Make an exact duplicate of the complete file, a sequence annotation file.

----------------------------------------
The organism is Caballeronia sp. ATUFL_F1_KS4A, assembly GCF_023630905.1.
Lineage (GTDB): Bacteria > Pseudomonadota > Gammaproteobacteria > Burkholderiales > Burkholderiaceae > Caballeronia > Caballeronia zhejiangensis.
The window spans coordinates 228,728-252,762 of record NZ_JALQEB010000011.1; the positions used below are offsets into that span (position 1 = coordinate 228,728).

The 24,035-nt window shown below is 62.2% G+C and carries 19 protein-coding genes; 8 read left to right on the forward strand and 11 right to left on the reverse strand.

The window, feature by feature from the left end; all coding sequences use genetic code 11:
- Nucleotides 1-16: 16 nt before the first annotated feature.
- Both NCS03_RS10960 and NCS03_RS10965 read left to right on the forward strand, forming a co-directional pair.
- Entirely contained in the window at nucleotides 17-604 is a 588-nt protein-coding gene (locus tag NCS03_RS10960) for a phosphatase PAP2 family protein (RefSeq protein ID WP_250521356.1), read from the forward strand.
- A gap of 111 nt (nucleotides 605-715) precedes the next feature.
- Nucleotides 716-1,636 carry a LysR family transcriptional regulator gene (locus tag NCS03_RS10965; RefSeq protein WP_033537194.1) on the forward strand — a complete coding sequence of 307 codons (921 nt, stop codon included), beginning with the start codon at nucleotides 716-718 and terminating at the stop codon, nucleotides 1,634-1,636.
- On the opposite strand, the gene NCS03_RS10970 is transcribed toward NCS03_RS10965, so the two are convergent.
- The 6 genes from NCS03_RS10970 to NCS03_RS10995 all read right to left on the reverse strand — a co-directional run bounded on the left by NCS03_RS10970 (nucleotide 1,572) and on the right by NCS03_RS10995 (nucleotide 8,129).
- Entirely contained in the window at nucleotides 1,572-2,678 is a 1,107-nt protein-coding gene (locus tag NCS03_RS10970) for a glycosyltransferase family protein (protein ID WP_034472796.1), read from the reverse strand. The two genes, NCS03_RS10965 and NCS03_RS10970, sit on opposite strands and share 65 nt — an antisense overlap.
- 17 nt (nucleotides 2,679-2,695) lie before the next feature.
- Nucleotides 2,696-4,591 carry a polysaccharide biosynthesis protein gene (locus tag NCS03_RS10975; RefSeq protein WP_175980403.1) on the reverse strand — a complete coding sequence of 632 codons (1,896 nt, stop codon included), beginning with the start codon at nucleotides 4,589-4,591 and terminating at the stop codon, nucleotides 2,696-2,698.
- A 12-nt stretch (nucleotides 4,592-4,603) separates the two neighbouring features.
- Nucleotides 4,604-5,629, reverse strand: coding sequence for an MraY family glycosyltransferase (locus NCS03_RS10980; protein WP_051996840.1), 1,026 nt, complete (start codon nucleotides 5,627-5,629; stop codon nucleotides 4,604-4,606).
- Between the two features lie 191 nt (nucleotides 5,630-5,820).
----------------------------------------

The organism is Caballeronia sp. ATUFL_F1_KS4A, assembly GCF_023630905.1.
Lineage (GTDB): Bacteria > Pseudomonadota > Gammaproteobacteria > Burkholderiales > Burkholderiaceae > Caballeronia > Caballeronia zhejiangensis.
The window spans coordinates 228,728-252,762 of record NZ_JALQEB010000011.1; the positions used below are offsets into that span (position 1 = coordinate 228,728).

The 24,035-nt window shown below is 62.2% G+C and carries 19 protein-coding genes; 8 read left to right on the forward strand and 11 right to left on the reverse strand.

The window, feature by feature from the left end; all coding sequences use genetic code 11:
- Nucleotides 1-16: 16 nt before the first annotated feature.
- Both NCS03_RS10960 and NCS03_RS10965 read left to right on the forward strand, forming a co-directional pair.
- Entirely contained in the window at nucleotides 17-604 is a 588-nt protein-coding gene (locus tag NCS03_RS10960) for a phosphatase PAP2 family protein (RefSeq protein ID WP_250521356.1), read from the forward strand.
- A gap of 111 nt (nucleotides 605-715) precedes the next feature.
- Nucleotides 716-1,636 carry a LysR family transcriptional regulator gene (locus tag NCS03_RS10965; RefSeq protein WP_033537194.1) on the forward strand — a complete coding sequence of 307 codons (921 nt, stop codon included), beginning with the start codon at nucleotides 716-718 and terminating at the stop codon, nucleotides 1,634-1,636.
- On the opposite strand, the gene NCS03_RS10970 is transcribed toward NCS03_RS10965, so the two are convergent.
- The 6 genes from NCS03_RS10970 to NCS03_RS10995 all read right to left on the reverse strand — a co-directional run bounded on the left by NCS03_RS10970 (nucleotide 1,572) and on the right by NCS03_RS10995 (nucleotide 8,129).
- Entirely contained in the window at nucleotides 1,572-2,678 is a 1,107-nt protein-coding gene (locus tag NCS03_RS10970) for a glycosyltransferase family protein (protein ID WP_034472796.1), read from the reverse strand. The two genes, NCS03_RS10965 and NCS03_RS10970, sit on opposite strands and share 65 nt — an antisense overlap.
- 17 nt (nucleotides 2,679-2,695) lie before the next feature.
- Nucleotides 2,696-4,591 carry a polysaccharide biosynthesis protein gene (locus tag NCS03_RS10975; RefSeq protein WP_175980403.1) on the reverse strand — a complete coding sequence of 632 codons (1,896 nt, stop codon included), beginning with the start codon at nucleotides 4,589-4,591 and terminating at the stop codon, nucleotides 2,696-2,698.
- A 12-nt stretch (nucleotides 4,592-4,603) separates the two neighbouring features.
- Nucleotides 4,604-5,629, reverse strand: coding sequence for an MraY family glycosyltransferase (locus NCS03_RS10980; protein WP_051996840.1), 1,026 nt, complete (start codon nucleotides 5,627-5,629; stop codon nucleotides 4,604-4,606).
- Between the two features lie 191 nt (nucleotides 5,630-5,820).